Primary outcome of core lab assessed reperfusion outcomes showed no significant difference between the two groups with 157 patients (83.1%) achieving TICI 2b/3 in the stent retriever first group, versus 164 patients (85.4%) in the ADAPT first group (p=0.53).
As it relates to adjunctive therapy, 45 patients (23.8%) in the stent retriever first arm required a change of strategy, versus 63 patients (32.8%) in the ADAPT first arm (p=0.053). Further, successful reperfusion after the first strategy was similar in both groups: stent retriever first saw 128 patients (67.7%) with TICI 2b/3 and 67 patients (35.4%) with TICI 3; while the ADAPT first group saw 121 patients (63%) with TICI 2b/3 and 55 patients (28.6%) with TICI 3.
When the mRS score was assessed at three months, Lapergue reported that no statistically significant difference was observed between the two groups. Similarly, as it relates to safety endpoints, including complications such as embolization into a new territory, arterial perforation, arterial dissection, vasospasm and intracranial haemorrhage, there was no difference between the two arms.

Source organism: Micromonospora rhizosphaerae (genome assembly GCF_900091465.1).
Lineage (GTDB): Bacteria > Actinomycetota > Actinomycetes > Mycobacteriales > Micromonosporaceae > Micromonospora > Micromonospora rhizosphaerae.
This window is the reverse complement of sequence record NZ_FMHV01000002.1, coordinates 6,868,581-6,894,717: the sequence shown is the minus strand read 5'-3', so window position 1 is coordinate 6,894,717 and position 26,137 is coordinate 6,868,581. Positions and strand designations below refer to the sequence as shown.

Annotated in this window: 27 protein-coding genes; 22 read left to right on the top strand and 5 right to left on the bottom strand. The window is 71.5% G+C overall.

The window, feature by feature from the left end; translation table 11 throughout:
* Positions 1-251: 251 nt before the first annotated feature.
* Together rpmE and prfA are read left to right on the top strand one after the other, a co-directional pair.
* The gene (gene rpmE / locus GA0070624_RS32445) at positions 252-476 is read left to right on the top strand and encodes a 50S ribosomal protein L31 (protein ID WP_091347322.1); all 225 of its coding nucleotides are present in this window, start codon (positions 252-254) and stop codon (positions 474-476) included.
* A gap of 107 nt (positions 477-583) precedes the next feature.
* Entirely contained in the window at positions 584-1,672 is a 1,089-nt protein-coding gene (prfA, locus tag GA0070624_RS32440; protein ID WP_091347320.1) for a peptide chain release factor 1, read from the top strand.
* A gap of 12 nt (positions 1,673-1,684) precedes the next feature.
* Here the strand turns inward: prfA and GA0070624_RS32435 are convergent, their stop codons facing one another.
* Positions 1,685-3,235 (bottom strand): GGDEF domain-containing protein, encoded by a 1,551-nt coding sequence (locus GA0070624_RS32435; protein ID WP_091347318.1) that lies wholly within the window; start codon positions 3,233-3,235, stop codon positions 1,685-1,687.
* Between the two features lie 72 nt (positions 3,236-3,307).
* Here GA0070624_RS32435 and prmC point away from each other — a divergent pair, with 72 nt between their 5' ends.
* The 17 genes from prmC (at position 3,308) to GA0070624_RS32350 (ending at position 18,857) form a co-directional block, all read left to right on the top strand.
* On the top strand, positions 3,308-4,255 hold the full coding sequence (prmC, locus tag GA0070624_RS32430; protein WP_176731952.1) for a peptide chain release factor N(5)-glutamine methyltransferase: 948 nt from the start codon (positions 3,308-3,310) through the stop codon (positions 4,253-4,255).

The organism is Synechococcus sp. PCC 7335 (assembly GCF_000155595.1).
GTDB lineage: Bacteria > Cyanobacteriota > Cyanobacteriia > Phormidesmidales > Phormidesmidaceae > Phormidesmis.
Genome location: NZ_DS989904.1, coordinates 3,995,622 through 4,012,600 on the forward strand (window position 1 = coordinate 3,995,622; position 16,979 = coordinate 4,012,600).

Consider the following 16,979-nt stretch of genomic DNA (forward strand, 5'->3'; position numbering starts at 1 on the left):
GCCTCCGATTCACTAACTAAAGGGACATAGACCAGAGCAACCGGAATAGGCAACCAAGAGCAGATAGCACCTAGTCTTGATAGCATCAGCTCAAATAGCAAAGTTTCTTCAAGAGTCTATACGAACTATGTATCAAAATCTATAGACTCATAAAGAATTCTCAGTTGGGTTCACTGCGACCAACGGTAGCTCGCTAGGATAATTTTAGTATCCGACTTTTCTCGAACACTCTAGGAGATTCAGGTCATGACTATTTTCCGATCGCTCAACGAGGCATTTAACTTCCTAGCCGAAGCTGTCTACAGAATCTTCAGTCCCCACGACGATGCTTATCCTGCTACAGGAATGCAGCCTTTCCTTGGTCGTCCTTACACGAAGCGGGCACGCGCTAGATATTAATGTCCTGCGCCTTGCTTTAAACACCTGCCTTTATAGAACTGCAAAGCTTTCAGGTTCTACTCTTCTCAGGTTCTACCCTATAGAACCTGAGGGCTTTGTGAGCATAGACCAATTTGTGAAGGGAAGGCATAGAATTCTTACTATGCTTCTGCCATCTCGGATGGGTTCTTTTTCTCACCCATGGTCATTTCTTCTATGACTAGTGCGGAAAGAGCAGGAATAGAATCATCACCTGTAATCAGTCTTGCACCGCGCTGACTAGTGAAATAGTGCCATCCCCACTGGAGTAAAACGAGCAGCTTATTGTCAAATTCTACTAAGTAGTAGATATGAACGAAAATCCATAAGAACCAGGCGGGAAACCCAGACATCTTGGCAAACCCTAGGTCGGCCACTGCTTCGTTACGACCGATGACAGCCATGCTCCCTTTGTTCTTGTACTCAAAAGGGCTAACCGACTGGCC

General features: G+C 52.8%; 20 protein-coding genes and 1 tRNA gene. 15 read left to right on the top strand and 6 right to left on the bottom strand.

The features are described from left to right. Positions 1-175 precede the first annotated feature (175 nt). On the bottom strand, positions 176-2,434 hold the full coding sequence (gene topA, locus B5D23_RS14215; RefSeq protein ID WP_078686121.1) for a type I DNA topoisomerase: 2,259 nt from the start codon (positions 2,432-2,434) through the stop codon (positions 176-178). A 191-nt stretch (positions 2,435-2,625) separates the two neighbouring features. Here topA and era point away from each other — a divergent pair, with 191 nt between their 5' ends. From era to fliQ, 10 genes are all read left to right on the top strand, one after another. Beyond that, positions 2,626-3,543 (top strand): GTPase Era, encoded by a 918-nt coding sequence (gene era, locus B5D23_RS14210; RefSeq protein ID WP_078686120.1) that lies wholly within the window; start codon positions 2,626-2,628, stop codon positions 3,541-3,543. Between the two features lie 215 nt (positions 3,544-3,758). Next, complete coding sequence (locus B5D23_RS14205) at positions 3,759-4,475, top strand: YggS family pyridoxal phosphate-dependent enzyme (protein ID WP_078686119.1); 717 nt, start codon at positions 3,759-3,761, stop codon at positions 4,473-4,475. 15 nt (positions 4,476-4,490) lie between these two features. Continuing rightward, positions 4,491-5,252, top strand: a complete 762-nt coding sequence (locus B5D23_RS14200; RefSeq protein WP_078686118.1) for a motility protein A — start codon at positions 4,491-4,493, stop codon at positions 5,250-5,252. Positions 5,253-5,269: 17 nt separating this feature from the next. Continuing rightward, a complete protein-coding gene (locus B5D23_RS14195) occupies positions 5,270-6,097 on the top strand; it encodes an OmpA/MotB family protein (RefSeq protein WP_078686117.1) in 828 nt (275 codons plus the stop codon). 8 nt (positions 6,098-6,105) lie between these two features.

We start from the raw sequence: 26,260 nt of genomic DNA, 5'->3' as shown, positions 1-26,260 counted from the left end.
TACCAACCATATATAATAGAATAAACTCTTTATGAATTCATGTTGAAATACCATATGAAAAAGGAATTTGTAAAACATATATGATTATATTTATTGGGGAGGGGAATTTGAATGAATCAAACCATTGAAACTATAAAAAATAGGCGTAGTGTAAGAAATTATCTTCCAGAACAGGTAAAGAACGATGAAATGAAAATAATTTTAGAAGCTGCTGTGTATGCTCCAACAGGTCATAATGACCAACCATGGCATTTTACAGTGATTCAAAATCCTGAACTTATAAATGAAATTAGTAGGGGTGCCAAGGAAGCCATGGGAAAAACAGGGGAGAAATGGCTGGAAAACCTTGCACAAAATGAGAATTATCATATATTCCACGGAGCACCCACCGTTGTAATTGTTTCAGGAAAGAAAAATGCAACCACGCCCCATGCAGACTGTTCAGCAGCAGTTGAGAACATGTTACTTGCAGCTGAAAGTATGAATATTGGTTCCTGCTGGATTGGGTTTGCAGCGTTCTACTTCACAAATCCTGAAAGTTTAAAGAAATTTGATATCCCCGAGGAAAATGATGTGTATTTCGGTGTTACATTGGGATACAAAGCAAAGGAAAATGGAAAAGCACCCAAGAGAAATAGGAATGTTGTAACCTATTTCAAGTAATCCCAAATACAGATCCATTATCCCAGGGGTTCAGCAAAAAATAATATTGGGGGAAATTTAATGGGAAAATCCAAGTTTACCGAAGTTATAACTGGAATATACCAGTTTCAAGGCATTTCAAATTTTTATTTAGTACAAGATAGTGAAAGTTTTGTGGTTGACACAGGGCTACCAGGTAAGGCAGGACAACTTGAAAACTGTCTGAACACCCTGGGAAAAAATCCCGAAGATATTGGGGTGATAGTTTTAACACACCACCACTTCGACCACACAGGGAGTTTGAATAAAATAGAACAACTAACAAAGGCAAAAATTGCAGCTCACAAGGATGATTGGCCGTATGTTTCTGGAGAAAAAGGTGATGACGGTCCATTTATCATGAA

“The ASTER trial is the first independent large randomised controlled trial focused on the ADAPT technique with a blinded assessment. The ASTER trial showed no statistically significant difference between the two strategies as a frontline thrombectomy approach with similar efficacy and safety endpoints. I think we have opened the door to proposing new tools to remove the clot. Again, the success of the stent retriever was a huge advance, but the rate of TICI 3, which is a major factor in fighting the disability of our patients, is less than 50% with stent retriever and this was the same with aspiration. We have to do more, we have to develop and assess new strategies to increase the rate of perfect reperfusion in our patients,” Lapergue concluded.
The study was funded with an unrestricted research grant by Penumbra, but the sponsor was not involved in the study design, study conduct, protocol review or manuscript preparation and review.